The 2023 Toyota GR Corolla Morizo Edition Is A Lightweight Version Of The GR Corolla With No Rear Seats, No Rear Window Motors, And No Rear Speakers


It’s called the Morizo edition, and it’s a hard-core version of Toyota’s already hardcore GR Corolla. See those rear doors? There are no seats behind them, there are no speakers in them, and that glass does not move. On top of that, there’s no rear wiper, the roof is carbon fiber, the wheels are lighter — this is all in an effort to save 100 pounds of curb weight in Toyota’s highly anticipated hot hatchback.

Toyota’s announcing all sorts of cool stuff today at a press event at its U.S. headquarters in Plano, Texas, the most exciting so far being the Toyota GR Corolla Morizo edition (named after the pseudonym Toyota president Akio Toyoda uses while racing), a lightweight version of the 300 horsepower, manual transmission-equipped hot hatch that will hopefully quench America’s thirst for the firebreathing GR Yaris that never made it stateside.

The special edition, of which only 200 will be built, weighs in at at estimated 3,186 pounds — roughly 100 pounds lighter than the GR Corolla Circuit Edition. That weight savings comes courtesy of some good old fashion content-reduction. There’s no rear seat, there are no window regulators in the rear doors, there are no rear door speakers, and there’s no rear wiper. 

All of these things, Toyota says, “were pulled to save every ounce.” And yet, I still see an infotainment screen? I still see air conditioning? I still see carpeting? Come on, Toyota, keep going with the decontenting; get that curb weight below 3,000!


Content reduction wasn’t Toyota’s only weight-savings strategy. The roof is also carbon fiber, and the wheels are supposedly lighter. On top of that, the 1.6-liter turbocharged three-cylinder makes more torque now — 295 instead of 273 on the standard model. Toyota also says transmission and differential gearing is shorter to maximize acceleration, and that the Morizo edition gets wider tires.

A note on gearing: Toyota says the new Morizo edition gets an “exclusive close ratio intelligent Manual Transmission (iMT) and shorter differential gears.”

Looking at the actual gearing, it appears that the only gear in the new transmission that is shorter than that of the standard car is third. Here’s Morizo:

And here’s the standard car:

So I’m assuming the gearing in the differentials is significantly shorter on the Morizo, though I don’t have the numbers yet.

You may think that 100 pounds of weight-savings isn’t that impressive, but it’s significant when you consider that Toyota claims to have increased the hot hatch’s stiffness with additional bracing, saying in the company’s press release:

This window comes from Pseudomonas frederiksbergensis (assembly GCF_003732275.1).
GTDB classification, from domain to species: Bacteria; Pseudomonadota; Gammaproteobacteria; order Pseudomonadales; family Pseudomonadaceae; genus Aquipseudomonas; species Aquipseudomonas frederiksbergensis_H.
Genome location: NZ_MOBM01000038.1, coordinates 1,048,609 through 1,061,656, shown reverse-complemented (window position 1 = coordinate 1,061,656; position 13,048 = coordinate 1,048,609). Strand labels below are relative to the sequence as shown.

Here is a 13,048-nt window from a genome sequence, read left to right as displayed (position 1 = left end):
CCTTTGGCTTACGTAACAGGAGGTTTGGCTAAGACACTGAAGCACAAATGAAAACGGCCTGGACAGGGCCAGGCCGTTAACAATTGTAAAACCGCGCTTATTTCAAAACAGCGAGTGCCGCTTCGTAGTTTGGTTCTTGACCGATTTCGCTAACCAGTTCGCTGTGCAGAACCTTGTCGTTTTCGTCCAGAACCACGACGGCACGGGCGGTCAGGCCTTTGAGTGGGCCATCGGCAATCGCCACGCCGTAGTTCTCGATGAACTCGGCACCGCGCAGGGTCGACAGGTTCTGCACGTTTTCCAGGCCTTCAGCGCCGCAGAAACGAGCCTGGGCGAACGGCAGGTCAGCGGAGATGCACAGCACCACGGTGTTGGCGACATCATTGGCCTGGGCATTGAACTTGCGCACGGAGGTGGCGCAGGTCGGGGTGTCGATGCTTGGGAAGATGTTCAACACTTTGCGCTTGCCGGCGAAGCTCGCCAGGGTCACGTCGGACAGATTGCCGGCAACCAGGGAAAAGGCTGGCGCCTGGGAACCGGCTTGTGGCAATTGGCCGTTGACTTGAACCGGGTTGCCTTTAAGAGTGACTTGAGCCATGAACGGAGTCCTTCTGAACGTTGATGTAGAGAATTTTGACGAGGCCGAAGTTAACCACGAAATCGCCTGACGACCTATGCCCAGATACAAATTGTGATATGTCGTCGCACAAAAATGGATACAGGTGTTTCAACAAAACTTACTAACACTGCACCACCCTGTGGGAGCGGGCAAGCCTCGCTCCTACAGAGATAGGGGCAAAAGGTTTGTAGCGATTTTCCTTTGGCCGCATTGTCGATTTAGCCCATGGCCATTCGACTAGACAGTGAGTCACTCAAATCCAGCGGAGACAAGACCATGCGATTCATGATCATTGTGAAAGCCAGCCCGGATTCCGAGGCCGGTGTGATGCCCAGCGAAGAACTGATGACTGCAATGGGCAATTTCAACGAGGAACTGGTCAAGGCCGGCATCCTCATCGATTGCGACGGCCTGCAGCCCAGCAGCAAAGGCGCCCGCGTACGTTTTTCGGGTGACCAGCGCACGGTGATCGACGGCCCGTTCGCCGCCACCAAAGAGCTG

GR engineers have also increased rigidity, with two additional floor braces and one additional rear strut brace, and its frame has an additional 349 spot welds and over six meters more structural adhesive than a standard Corolla hatch frame.

Two braces span the rear of the cabin for structural support, with ample space to fit four tires for a track day.


This story is being updated, as it is breaking news. All images: Toyota

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25 Responses

  1. Guaranteed that every single one is pre-sold to someone who will be storing it in their climate controlled storage facility, never to be taken out, just waiting for the return on their ‘investment.’

    1. My rear wiper died years ago on my Legacy wagon, been doing fine without it; and that’s with regular drives to the mountains in snow storms. (The window does have a heater, which helps a lot)

  2. I drive a 2019 Corolla SE with an automatic transmission and I’m amazed at the number of people who think I’m in some hot hatch. If I drove this people would probably think I’m a professional getaway driver or something.

  3. “The special edition, of which only 200 will be built, weighs in at at estimated 3,186 pounds — roughly 100 pounds lighter than the GR Corolla Circuit Edition.”

    Or, looked at another way, roughly 1,000 lbs heavier than the fattest NA Miata. Don’t worry though, I still want one—the Core edition will do me just fine though, as long as I can have those front and rear LSDs.

  4. This really isn’t all too different from some “vans” they sell in certain countries based off regular hatchbacks and SUVs, except a whole lot quicker. Basically a modern MG ZR Express. All you’d need to do to turn it into a real van is replace the mostly non-functional rear windows with blanking panels, and job done. Even then, some of the commercial van conversions out there don’t even do that, like the Jimny van that totally wasn’t just introduced as an emissions loophole.

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